That is an interesting question. SAIS is famous for having pioneered certain areas of study. Professor Charles Doran’s work on power cycle theory is one example; Professor David Calleo’s work on American hegemony is another. It is possible to imagine ‘schools of thought’ developing around these contributions. But the goal of most SAIS faculty is more narrowly focused on solving real-world problems. This kind of ‘problem-centered research’ may lead to a great theoretical discovery – and the two examples I gave are good illustrations – but it may also simply lead to better policy. That is really what we want to achieve with this program.
What are the three crucial problems of the world today will and should be addressed by SAIS IPE graduates?
Obviously, the answer of this question depends on the circumstances, but I have three that are important for me. I am interested in stabilizing financial market integration. This is not about financial market performance or smoothing the business cycles. Instead, this is about making sure that when we integrate savings and investments across regulatory jurisdictions, cross-border exposures do not come suddenly fly apart again. This ‘flying apart’ is called a ‘sudden stop’ in development economics; but it is not a problem limited to developing countries. The recent crisis in Europe is a good illustration. The second problem I find interesting is associated with the stability of systemically important market infrastructures. These market infrastructures constitute systemic risks. For example, shutting down telecommunication channels between among banks would obviously be bad, because it would disrupt the normal flow of business. . The third problem has to do with migration and refugees. This is a major issue both in Europe and globally.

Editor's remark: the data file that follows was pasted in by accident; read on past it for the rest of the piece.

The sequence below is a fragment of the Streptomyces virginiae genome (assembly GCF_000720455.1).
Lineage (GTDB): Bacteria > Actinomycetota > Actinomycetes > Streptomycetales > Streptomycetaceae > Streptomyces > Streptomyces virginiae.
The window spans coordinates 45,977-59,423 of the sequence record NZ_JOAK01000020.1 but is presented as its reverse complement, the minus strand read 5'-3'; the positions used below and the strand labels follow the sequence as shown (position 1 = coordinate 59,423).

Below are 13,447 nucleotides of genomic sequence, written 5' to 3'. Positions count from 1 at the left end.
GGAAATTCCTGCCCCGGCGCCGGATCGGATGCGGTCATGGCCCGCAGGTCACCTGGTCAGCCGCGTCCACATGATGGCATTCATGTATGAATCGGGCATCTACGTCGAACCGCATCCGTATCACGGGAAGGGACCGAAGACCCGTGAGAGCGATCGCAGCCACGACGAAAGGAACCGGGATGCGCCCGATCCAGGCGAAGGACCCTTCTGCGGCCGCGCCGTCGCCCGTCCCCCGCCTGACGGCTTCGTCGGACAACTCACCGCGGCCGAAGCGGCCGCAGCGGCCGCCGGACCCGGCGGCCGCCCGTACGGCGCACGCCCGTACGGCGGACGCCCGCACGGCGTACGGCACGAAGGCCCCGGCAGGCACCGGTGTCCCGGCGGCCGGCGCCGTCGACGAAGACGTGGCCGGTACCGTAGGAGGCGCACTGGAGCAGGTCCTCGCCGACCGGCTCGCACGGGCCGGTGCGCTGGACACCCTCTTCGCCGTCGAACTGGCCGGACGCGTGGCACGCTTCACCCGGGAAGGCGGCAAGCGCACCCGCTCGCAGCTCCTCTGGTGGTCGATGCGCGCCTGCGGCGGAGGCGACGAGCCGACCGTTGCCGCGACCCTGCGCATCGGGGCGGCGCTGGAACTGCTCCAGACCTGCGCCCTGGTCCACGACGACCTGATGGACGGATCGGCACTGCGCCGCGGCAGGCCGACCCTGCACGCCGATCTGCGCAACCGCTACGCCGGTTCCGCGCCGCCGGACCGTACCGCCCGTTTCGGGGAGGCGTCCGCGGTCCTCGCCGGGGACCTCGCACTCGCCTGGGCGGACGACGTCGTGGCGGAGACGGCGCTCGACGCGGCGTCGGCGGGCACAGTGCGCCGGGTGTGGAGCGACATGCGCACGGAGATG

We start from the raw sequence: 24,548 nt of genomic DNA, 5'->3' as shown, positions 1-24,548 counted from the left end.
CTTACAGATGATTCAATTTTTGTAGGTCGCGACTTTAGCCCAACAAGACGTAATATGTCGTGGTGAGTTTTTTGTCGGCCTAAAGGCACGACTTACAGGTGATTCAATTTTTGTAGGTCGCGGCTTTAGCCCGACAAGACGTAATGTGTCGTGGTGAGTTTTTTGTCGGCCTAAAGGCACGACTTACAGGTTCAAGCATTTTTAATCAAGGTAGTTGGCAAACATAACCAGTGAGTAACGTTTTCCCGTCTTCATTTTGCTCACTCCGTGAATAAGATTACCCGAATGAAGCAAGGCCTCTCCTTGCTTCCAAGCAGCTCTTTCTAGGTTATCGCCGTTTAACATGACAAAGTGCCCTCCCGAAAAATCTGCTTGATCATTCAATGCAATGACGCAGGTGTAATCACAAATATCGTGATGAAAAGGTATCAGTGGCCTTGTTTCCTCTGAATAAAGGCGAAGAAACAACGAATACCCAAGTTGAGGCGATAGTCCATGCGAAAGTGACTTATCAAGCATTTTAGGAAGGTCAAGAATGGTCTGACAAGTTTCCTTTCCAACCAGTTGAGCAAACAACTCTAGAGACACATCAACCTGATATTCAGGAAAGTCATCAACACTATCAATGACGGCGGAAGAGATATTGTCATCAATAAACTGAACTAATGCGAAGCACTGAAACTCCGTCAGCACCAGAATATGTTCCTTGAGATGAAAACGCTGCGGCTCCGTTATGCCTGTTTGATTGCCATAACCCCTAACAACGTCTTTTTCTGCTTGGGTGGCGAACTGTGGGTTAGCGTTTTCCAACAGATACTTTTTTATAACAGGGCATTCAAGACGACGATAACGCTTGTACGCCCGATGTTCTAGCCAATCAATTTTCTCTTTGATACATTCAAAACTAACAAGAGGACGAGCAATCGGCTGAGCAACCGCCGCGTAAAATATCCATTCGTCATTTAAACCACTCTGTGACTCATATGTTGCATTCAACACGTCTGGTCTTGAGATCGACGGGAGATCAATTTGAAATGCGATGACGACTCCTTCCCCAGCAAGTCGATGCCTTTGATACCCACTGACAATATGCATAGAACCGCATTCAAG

What would be your suggestions for the potential students?
The most important thing I would recommend is that they follow their interests. If that bring them to SAIS, then they should prepare by reading voraciously. I am less interested in what they read than that they read. That said, I hope they will read a lot of different things – both about their home countries and written by people who live there about the outside world. This kind of reading will equip them to contribute to conversations in the classrooms, hallways, and other places that constitute the SAIS experience.
Erik Jones is Director of European and Eurasian Studies and Professor of European Studies and International Political Economy at the Paul H. Nitze School of Advanced International Studies of the Johns Hopkins University. He is also Senior Research Fellow at Nuffield College in Oxford, United Kingdom. Jones is author of The Politics of Economic and Monetary Union (2002), Economic Adjustment and Political Transformation in Small States (2008), and, together with Dana Allin, Weary Policeman: American Power in an Age of Austerity (2012). His most recent book is a collection of short essays called The Year the European Crisis Ended (2014). He is editor or co-editor of more than twenty books or special issues of journals on topics related to European politics and political economy including The Oxford Handbook of the European Union (2012) and The Oxford Handbook of Italian Politics (2015). Professor Jones teaches on topics in international and comparative political economy with a particular focus on Europe and the transatlantic relationship.